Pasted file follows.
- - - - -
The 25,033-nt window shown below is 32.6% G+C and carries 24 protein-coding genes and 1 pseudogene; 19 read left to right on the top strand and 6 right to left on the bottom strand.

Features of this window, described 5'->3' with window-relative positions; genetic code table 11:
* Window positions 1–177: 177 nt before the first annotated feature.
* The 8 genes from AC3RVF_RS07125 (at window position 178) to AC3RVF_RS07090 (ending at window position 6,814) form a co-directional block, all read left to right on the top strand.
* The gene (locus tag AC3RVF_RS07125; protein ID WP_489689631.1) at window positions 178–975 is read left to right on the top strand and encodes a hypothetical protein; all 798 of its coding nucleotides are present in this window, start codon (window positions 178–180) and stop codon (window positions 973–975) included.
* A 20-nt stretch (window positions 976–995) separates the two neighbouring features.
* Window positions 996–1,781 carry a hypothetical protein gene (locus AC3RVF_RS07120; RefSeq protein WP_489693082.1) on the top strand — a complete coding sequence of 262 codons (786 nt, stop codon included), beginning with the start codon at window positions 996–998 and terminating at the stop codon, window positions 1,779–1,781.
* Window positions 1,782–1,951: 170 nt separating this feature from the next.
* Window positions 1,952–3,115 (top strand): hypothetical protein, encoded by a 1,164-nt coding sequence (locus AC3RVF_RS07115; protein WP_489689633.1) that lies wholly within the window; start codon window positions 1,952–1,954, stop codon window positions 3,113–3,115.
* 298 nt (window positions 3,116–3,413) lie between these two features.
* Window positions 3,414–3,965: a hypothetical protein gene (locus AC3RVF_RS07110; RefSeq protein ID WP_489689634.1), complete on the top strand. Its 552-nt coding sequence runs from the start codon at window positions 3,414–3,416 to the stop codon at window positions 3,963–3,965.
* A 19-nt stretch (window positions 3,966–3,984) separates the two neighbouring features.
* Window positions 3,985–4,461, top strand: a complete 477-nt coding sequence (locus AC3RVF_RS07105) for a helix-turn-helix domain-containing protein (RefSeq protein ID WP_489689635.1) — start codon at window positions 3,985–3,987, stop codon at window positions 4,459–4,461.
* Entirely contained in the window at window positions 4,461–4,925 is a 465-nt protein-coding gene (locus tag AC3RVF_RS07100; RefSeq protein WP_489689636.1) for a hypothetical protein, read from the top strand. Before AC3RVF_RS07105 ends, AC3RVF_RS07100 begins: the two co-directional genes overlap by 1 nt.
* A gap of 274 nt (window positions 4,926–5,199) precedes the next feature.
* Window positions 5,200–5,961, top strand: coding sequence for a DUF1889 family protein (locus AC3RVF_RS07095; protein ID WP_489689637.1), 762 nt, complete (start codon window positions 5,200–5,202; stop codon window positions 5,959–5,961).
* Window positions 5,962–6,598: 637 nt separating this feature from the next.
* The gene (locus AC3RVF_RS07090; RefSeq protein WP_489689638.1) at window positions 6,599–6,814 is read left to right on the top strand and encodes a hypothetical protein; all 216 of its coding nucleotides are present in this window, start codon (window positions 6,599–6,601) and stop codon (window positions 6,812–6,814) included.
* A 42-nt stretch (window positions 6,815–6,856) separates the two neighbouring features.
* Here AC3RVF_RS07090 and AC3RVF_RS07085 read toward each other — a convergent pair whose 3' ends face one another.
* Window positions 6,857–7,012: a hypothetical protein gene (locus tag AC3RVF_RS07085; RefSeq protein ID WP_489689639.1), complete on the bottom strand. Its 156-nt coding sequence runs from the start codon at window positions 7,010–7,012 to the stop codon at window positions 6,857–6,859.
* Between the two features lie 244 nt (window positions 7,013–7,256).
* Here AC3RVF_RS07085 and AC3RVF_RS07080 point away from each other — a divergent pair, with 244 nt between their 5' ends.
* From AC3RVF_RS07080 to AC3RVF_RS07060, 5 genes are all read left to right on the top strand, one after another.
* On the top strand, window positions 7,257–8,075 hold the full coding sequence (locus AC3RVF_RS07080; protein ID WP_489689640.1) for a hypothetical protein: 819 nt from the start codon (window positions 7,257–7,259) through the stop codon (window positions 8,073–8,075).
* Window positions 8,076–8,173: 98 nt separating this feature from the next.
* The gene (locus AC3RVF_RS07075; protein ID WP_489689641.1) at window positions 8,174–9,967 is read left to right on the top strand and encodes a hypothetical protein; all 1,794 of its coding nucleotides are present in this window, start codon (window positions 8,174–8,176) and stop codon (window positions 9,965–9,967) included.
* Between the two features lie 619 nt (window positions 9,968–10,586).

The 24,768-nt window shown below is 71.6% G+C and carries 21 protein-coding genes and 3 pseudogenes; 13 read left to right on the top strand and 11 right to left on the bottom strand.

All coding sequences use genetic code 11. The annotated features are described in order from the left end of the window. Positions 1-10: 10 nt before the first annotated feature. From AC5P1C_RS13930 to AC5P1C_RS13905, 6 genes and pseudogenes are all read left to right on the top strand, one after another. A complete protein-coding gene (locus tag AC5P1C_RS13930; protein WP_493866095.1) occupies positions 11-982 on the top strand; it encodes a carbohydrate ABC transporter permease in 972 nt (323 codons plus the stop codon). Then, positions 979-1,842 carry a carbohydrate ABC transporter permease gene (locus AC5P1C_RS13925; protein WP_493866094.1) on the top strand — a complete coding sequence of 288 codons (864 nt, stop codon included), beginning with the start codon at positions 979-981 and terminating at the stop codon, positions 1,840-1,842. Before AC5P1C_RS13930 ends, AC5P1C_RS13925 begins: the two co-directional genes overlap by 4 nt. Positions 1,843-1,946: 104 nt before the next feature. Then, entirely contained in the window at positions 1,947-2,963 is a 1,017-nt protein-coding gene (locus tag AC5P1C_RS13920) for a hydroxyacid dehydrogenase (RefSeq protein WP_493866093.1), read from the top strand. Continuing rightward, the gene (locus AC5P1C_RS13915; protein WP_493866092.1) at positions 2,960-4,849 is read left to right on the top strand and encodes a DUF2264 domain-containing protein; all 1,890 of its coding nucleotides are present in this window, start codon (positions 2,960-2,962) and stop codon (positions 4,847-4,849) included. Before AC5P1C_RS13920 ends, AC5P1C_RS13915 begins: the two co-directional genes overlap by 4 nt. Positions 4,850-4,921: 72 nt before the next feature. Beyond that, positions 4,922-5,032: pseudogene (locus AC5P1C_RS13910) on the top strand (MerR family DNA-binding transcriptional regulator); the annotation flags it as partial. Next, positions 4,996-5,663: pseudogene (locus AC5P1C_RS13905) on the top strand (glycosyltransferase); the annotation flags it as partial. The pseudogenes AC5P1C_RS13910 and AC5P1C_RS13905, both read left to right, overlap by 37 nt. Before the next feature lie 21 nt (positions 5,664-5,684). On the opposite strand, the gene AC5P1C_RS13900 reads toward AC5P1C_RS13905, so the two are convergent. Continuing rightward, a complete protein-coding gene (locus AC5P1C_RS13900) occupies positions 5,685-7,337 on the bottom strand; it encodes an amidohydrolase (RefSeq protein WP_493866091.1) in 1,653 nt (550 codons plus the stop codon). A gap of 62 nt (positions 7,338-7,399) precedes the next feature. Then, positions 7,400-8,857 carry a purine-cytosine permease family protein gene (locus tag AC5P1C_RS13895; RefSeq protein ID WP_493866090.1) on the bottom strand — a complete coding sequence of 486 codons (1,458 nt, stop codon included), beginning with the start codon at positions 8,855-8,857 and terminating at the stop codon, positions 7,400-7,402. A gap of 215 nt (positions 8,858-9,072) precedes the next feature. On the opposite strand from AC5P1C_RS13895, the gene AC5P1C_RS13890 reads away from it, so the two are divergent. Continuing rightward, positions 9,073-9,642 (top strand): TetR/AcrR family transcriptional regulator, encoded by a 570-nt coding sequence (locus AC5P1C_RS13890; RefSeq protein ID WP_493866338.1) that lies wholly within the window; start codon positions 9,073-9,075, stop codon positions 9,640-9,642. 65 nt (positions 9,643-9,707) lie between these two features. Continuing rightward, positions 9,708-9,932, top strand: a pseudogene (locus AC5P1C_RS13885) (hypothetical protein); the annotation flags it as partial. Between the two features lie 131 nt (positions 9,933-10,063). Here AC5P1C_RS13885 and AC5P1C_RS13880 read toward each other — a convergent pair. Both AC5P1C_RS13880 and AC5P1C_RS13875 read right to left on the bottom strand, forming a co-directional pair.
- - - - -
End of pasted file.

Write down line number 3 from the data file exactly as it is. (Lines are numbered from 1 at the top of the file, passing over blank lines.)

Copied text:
* Window positions 1–177: 177 nt before the first annotated feature.